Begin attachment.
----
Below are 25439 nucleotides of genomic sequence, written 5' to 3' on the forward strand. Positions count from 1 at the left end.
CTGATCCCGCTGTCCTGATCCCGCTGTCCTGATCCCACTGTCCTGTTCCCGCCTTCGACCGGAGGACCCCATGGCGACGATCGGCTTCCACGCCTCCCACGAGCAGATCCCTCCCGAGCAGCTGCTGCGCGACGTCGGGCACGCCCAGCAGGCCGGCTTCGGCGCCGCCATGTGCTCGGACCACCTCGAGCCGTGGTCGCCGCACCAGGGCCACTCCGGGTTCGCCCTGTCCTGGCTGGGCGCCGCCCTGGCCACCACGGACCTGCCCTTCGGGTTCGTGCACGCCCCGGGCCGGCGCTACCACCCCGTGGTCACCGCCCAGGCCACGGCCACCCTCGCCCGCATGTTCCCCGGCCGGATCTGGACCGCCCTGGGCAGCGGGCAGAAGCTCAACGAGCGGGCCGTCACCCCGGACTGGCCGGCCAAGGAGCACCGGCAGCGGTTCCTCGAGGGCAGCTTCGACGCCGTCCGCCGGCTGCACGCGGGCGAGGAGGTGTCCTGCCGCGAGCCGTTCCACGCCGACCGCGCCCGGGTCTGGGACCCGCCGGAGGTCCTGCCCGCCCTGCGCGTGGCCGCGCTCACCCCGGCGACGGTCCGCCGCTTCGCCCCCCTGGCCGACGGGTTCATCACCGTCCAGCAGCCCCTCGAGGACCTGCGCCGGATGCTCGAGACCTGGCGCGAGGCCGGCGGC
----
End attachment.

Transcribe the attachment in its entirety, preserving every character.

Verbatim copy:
Below are 25439 nucleotides of genomic sequence, written 5' to 3' on the forward strand. Positions count from 1 at the left end.
CTGATCCCGCTGTCCTGATCCCGCTGTCCTGATCCCACTGTCCTGTTCCCGCCTTCGACCGGAGGACCCCATGGCGACGATCGGCTTCCACGCCTCCCACGAGCAGATCCCTCCCGAGCAGCTGCTGCGCGACGTCGGGCACGCCCAGCAGGCCGGCTTCGGCGCCGCCATGTGCTCGGACCACCTCGAGCCGTGGTCGCCGCACCAGGGCCACTCCGGGTTCGCCCTGTCCTGGCTGGGCGCCGCCCTGGCCACCACGGACCTGCCCTTCGGGTTCGTGCACGCCCCGGGCCGGCGCTACCACCCCGTGGTCACCGCCCAGGCCACGGCCACCCTCGCCCGCATGTTCCCCGGCCGGATCTGGACCGCCCTGGGCAGCGGGCAGAAGCTCAACGAGCGGGCCGTCACCCCGGACTGGCCGGCCAAGGAGCACCGGCAGCGGTTCCTCGAGGGCAGCTTCGACGCCGTCCGCCGGCTGCACGCGGGCGAGGAGGTGTCCTGCCGCGAGCCGTTCCACGCCGACCGCGCCCGGGTCTGGGACCCGCCGGAGGTCCTGCCCGCCCTGCGCGTGGCCGCGCTCACCCCGGCGACGGTCCGCCGCTTCGCCCCCCTGGCCGACGGGTTCATCACCGTCCAGCAGCCCCTCGAGGACCTGCGCCGGATGCTCGAGACCTGGCGCGAGGCCGGCGGC